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Sunday, 19 June 2011

Shit Be About To Get Real, Yo!

Well, I promised you that with the arrival of my cousin Ian, 'shit be about to get real'. If we leave aside the fact that the phrase 'shit be about to get real' is not something I can get away with saying, ever, I was telling you the Gods honest. A lot of people came and went from our little group but none made quite the impact that Ian did.

Ians Mam was Sharon, another of my Mams many siblings. Together with her husband John she had three children; Ian, Neil and Wayne. Only Ian would really have that much of an effect on us because we rarely saw the others. You see, a few years before we moved to the village of Willington, Sharon and her family had lived there. They had moved out of the village a while previously but at weekends and on school holidays Ian, their eldest, would be brought down to stay at the home of their old neighbour, just a few streets away from us - literally a couple of minutes on foot or 30 seconds on your bike.

Bob was an elderly bloke that had formed a bit of an attachment to the family, having no close relatives of his own, and had been a regular babysitter for Ian and his brothers. After they moved away they kept bringing Ian back to stay with Bob so he wouldn't be too lonely. Looking back with todays more cynical eyes, some might think the situation a trifle dodgy looking. An old bloke, lives alone, has a young boy that's not related to him over to stay in his one bedroom home; oo-er Missus and all that. But phooey to the lot of you.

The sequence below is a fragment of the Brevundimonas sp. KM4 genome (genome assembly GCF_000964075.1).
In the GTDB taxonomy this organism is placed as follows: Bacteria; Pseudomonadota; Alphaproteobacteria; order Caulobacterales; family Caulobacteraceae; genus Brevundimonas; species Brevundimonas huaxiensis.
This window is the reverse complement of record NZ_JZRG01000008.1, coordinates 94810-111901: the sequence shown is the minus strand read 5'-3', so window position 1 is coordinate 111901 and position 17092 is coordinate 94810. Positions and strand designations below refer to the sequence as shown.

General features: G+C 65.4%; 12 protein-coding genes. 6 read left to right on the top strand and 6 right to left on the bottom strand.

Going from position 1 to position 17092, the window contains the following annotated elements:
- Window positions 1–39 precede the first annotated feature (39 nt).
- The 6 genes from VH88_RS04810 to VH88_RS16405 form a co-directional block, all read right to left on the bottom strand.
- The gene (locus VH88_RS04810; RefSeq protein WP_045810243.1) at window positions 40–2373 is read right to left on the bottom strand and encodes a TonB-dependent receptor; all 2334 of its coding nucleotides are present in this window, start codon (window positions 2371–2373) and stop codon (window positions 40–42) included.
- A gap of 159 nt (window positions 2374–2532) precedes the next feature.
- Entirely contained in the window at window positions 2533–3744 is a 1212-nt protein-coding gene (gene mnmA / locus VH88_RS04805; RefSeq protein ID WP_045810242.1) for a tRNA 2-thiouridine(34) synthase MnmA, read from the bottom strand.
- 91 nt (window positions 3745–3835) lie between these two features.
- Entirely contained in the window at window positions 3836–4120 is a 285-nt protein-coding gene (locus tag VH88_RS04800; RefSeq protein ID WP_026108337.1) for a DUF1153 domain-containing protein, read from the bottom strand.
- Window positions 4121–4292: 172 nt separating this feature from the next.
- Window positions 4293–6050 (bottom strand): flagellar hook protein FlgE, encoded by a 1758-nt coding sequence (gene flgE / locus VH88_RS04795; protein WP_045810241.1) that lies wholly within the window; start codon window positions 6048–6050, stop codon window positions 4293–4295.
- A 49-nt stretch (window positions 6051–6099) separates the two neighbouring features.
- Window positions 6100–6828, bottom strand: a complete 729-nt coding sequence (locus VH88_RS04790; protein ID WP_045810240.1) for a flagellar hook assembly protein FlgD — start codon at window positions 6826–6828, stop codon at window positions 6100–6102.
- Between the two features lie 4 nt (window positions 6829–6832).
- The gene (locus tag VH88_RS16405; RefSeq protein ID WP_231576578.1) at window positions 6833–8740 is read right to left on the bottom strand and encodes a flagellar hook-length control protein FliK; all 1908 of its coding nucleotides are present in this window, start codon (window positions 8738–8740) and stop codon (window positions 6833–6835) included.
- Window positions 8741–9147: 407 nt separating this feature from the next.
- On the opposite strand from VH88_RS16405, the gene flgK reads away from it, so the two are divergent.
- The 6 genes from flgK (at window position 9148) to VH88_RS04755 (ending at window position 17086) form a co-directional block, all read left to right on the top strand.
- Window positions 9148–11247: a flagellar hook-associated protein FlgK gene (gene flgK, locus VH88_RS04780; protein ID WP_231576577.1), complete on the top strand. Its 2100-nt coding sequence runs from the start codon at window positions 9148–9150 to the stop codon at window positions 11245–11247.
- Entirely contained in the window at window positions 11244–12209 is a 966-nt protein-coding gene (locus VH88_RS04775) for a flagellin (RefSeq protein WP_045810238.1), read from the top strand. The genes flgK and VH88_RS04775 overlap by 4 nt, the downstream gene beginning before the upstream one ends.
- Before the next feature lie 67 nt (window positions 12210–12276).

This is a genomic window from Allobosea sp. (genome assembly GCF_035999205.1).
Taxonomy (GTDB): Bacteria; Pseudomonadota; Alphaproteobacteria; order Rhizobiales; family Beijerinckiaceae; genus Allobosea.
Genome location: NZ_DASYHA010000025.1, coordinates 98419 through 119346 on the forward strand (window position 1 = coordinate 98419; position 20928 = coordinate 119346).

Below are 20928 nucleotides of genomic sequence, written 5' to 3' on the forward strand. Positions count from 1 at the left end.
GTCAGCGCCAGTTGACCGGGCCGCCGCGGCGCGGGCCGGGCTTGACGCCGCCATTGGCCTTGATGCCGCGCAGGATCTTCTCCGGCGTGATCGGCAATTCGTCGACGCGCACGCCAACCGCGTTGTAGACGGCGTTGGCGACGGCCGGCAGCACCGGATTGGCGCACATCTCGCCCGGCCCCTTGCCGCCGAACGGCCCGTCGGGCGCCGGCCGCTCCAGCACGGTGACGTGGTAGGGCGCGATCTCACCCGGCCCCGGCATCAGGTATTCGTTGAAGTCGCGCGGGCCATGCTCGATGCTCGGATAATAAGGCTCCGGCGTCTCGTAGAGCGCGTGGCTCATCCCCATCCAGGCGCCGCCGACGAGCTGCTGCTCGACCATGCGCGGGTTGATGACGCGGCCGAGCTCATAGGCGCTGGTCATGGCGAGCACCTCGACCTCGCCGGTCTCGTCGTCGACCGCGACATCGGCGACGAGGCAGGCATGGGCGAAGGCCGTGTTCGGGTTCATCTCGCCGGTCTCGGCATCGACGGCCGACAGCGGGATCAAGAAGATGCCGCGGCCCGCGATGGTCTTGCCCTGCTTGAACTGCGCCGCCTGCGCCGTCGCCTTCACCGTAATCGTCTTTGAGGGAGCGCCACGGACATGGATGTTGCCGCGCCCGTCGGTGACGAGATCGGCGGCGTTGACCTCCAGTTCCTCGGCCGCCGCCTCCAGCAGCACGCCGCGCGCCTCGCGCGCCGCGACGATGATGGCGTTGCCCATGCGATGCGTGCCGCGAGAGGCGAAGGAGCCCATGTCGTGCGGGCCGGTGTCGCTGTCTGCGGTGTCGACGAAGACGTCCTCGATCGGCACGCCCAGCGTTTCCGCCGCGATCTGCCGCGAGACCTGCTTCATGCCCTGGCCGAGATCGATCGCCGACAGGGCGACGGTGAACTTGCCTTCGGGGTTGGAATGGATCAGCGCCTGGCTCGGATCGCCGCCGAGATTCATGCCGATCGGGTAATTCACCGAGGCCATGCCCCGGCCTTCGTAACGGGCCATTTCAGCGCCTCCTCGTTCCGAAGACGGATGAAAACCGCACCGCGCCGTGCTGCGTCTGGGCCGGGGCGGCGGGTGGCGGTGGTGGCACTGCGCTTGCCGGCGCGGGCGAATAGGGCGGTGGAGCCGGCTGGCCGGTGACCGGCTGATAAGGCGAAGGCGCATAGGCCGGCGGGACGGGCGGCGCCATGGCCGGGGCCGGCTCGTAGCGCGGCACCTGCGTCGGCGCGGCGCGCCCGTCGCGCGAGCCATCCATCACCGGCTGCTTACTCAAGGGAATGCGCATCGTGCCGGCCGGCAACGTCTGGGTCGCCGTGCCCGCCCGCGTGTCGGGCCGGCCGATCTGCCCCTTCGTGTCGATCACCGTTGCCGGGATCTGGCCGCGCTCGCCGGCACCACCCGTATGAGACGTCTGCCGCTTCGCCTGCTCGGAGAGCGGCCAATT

So anyway, Ian would stay at Bobs whenever we weren't at school and so was perfectly placed to join our little gang. I often wonder what he used to do with his time at Bobs before we moved in; certainly he gave no indication that he already knew any of our group and he didn't bring any other friends with him; close as they may have been I don't think it could have been much fun if it was just the two of them. Oh well.